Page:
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# Differences between the old and new rule syntax

This presentation of the new rule syntax is meant to be useful to a reader who
is familiar with the old rule syntax. For a direct, self-contained
presentation of the new rule syntax, please consult Menhir's manual.

## Rules

A rule begins with `let`.

|                            |         |                          |
|----------------------------|---------|--------------------------|
| `foo: ...`                 | becomes | `let foo := ...`         |
| `%inline foo: ...`         | becomes | `let foo == ...`         |
| `%public foo: ...`         | becomes | `%public let foo := ...` |
| `%public %inline foo: ...` | becomes | `%public let foo == ...` |

A rule **cannot** be terminated with a semicolon.

## Sums

Productions are separated with `|`. A leading `|` is permitted, and ignored.
For instance, the rule `let a := | A; { () }` has only one production, which
recognizes the symbol `A`. In contrast with the old syntax,two productions
**cannot** share a semantic action.

## Sequences

In a sequence `p1 = e1; e2`, the semicolon is **mandatory**.

The pattern `p1` binds the semantic values produced by `e1`.

|                 |       |                               |
|-----------------|-------|-------------------------------|
| `x = foo;`      | means | the same as in the old syntax |
| `foo;`          | means | `_ = foo;`                    |
| `~ = foo;`      | means | `foo = foo;`                  |
| `(x, y) = foo;` | means | `_xy = foo;` where the following semantic action is wrapped in `let (x, y) = _xy in ...` |

In contrast with the old syntax, when a sequence ends with a semantic action,
the semicolon that precedes the semantic action is still mandatory. For
instance, in `let literal := i = INT; { i }`, the semicolon is required.

In contrast with the old syntax, **a sequence need not end with a semantic
action**. A sequence can also end with a symbol, whose semantic value is
then implicitly returned. For instance,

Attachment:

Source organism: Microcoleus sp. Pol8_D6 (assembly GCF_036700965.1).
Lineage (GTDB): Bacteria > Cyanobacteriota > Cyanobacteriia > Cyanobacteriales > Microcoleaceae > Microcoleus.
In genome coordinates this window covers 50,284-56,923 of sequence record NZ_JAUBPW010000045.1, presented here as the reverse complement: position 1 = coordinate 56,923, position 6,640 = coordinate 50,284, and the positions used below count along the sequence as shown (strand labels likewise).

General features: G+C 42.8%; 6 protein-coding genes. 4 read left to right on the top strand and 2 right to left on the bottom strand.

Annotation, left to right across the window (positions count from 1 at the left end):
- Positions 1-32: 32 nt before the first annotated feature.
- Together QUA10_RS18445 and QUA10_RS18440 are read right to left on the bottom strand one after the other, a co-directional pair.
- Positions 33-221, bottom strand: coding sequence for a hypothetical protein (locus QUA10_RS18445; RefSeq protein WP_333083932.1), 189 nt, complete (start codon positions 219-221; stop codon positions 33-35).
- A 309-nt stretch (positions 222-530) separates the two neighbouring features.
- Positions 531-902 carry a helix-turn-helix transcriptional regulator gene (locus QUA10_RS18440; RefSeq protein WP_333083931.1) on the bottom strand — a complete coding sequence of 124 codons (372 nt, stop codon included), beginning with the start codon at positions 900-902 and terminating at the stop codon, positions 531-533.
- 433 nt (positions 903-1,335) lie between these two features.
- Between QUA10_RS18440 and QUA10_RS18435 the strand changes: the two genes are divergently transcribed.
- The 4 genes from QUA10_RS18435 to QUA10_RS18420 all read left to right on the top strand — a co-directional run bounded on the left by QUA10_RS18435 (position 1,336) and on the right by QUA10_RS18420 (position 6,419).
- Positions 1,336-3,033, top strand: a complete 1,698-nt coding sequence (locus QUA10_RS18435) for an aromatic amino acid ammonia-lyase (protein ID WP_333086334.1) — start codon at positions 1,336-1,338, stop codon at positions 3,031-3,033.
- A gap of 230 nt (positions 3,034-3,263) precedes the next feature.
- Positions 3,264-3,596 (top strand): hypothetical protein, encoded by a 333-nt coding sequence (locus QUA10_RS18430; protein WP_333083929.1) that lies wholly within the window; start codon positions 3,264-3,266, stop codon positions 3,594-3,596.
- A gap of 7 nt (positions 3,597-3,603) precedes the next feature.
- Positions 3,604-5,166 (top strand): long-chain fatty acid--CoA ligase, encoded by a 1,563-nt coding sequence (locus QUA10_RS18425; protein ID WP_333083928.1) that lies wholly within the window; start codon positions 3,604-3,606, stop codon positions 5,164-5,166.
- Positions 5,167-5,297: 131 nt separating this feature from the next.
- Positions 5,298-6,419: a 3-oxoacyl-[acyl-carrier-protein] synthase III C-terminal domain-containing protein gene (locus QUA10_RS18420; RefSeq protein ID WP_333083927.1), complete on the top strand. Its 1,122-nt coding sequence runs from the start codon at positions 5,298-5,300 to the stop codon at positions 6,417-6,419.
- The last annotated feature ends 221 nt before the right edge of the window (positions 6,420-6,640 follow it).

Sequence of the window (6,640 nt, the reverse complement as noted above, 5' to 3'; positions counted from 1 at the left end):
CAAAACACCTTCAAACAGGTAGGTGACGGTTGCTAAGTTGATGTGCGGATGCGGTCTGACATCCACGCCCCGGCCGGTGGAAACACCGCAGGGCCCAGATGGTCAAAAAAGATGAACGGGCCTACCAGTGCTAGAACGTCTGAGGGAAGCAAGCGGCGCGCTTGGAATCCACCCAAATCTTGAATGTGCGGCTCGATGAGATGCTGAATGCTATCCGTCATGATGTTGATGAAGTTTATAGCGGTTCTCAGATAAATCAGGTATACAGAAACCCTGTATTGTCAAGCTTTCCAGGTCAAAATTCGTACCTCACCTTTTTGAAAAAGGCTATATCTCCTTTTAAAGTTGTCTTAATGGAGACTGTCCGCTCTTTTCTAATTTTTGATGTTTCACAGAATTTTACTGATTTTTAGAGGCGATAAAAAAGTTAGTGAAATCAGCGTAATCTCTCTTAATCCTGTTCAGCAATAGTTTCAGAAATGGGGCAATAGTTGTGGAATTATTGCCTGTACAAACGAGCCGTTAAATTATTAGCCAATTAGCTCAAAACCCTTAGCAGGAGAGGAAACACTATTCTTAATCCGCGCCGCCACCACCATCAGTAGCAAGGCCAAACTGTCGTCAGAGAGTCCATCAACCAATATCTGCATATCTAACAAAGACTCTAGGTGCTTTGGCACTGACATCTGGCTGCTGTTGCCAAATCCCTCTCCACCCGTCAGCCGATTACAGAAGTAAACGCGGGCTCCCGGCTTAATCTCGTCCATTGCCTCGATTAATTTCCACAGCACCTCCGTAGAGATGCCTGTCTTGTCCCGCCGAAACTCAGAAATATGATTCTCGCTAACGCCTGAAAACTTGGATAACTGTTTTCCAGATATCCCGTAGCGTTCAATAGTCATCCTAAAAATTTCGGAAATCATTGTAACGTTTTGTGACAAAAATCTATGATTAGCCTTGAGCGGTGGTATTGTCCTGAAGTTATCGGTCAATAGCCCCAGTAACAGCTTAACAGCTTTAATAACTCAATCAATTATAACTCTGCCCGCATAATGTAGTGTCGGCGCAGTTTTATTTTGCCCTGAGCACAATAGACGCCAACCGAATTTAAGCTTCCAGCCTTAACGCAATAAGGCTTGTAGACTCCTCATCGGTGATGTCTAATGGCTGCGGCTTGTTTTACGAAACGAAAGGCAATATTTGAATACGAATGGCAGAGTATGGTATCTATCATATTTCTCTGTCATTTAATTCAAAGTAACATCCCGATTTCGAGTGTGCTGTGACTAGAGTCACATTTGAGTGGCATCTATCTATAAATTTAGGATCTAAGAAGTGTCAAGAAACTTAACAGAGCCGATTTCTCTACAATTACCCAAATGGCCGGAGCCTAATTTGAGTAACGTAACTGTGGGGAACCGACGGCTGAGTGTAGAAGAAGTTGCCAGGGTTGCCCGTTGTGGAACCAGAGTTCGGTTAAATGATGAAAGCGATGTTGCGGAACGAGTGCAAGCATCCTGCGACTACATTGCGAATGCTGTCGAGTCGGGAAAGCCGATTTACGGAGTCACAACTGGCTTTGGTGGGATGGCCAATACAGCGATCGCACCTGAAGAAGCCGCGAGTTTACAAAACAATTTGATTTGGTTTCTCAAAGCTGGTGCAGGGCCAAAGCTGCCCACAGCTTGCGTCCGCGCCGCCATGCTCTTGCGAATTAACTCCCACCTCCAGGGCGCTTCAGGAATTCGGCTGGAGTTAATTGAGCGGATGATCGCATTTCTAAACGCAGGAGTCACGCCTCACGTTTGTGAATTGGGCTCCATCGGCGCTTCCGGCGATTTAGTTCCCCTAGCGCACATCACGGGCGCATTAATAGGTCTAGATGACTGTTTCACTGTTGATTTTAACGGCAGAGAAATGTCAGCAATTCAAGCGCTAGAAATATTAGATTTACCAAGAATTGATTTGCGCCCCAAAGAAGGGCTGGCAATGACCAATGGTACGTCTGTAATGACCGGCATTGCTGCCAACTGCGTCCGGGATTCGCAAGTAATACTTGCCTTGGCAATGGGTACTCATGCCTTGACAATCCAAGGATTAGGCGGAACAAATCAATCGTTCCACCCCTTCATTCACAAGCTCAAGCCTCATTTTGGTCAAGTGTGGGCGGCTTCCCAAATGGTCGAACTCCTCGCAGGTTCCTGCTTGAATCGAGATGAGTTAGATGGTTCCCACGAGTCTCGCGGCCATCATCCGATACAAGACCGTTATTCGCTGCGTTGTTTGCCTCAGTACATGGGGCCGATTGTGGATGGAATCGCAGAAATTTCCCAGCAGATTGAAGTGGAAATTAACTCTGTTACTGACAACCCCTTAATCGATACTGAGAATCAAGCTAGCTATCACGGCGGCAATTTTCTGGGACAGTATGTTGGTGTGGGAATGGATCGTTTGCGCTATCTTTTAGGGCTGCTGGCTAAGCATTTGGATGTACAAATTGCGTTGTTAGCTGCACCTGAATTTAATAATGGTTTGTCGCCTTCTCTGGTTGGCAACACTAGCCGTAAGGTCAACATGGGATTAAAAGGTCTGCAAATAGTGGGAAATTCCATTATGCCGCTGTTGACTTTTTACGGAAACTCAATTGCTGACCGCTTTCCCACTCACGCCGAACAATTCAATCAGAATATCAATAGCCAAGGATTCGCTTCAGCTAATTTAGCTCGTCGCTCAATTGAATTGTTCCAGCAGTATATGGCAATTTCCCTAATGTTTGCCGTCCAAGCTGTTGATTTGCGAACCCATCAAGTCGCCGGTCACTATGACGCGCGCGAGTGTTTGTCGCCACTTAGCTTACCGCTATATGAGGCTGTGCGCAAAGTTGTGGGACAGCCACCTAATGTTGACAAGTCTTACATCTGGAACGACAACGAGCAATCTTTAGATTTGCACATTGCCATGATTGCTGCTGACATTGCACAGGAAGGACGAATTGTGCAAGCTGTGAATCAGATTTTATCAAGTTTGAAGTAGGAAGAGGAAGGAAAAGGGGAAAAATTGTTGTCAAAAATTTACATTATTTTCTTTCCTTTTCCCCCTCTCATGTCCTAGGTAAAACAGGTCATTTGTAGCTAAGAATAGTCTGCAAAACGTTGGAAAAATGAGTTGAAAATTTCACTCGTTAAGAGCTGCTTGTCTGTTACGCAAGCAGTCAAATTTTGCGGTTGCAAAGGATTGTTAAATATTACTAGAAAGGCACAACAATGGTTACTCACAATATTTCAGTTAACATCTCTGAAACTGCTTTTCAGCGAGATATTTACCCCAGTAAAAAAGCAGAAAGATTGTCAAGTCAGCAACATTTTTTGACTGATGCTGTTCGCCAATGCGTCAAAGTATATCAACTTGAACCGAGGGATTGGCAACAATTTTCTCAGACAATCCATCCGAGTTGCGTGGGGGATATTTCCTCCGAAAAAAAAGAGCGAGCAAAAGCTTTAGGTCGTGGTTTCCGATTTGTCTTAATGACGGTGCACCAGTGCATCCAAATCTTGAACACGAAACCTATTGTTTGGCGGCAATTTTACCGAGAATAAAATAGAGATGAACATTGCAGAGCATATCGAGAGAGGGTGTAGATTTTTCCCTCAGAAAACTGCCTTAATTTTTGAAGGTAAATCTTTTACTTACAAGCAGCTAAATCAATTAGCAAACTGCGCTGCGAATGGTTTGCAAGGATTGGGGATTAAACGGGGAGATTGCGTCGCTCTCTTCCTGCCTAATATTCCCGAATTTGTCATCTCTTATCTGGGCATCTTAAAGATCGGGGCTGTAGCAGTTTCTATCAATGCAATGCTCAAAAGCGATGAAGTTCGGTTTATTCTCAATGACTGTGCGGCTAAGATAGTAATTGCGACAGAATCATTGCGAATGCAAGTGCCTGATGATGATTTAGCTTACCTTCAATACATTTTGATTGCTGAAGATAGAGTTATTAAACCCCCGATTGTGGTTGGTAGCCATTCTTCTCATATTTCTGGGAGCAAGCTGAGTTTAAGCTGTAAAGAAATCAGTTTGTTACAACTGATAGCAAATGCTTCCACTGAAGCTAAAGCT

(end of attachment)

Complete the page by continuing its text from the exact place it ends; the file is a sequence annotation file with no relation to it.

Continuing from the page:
|                                |       |                  |
|--------------------------------|-------|------------------|
| `foo` at the end of a sequence | means | `x = foo; { x }` |

This implies that **it becomes easy to define a symbol as a synonym for
another symbol** or for a complex expression. For instance,

|                                 |         |                   |
|---------------------------------|---------|-------------------|
| `%inline foo: xs = bar* { xs }` | becomes | `let foo == bar*` |

## Semantic actions

Traditional semantic actions, such as `{ (x, y) }`, remain available.

In addition, so-called **point-free semantic actions** appear. They take the
form of a single OCaml identifier between angle brackets. This identifier,
which should denote a function or a data constructor, is implicitly
**applied** to a tuple of the variables that have been bound earlier in the
sequence. If this identifier is omitted, the identity function is
assumed. Thus,

|                                                     |       |                                    |
|-----------------------------------------------------|-------|--------------------------------------------------------|
| `let pair(x, y) := ~ = x; ~ = y; <Pair>`            | means | `let pair(x, y) := x = x; y = y; { Pair (x, y) }` |
| `let pair(x, y) := ~ = x; ~ = y; <>`                | means | `let pair(x, y) := x = x; y = y; { (x, y) }` |
| `let parenthesized(x) := LPAREN; ~ = x; RPAREN; <>` | means | `let parenthesized(x) := LPAREN; x = x; RPAREN; { x }` |

This often removes the need to invent names for semantic values.

`$1`, `$2`, etc. are forbidden. Semantic values must be named.
A semantic value can be named either explicitly or via a `~` pattern.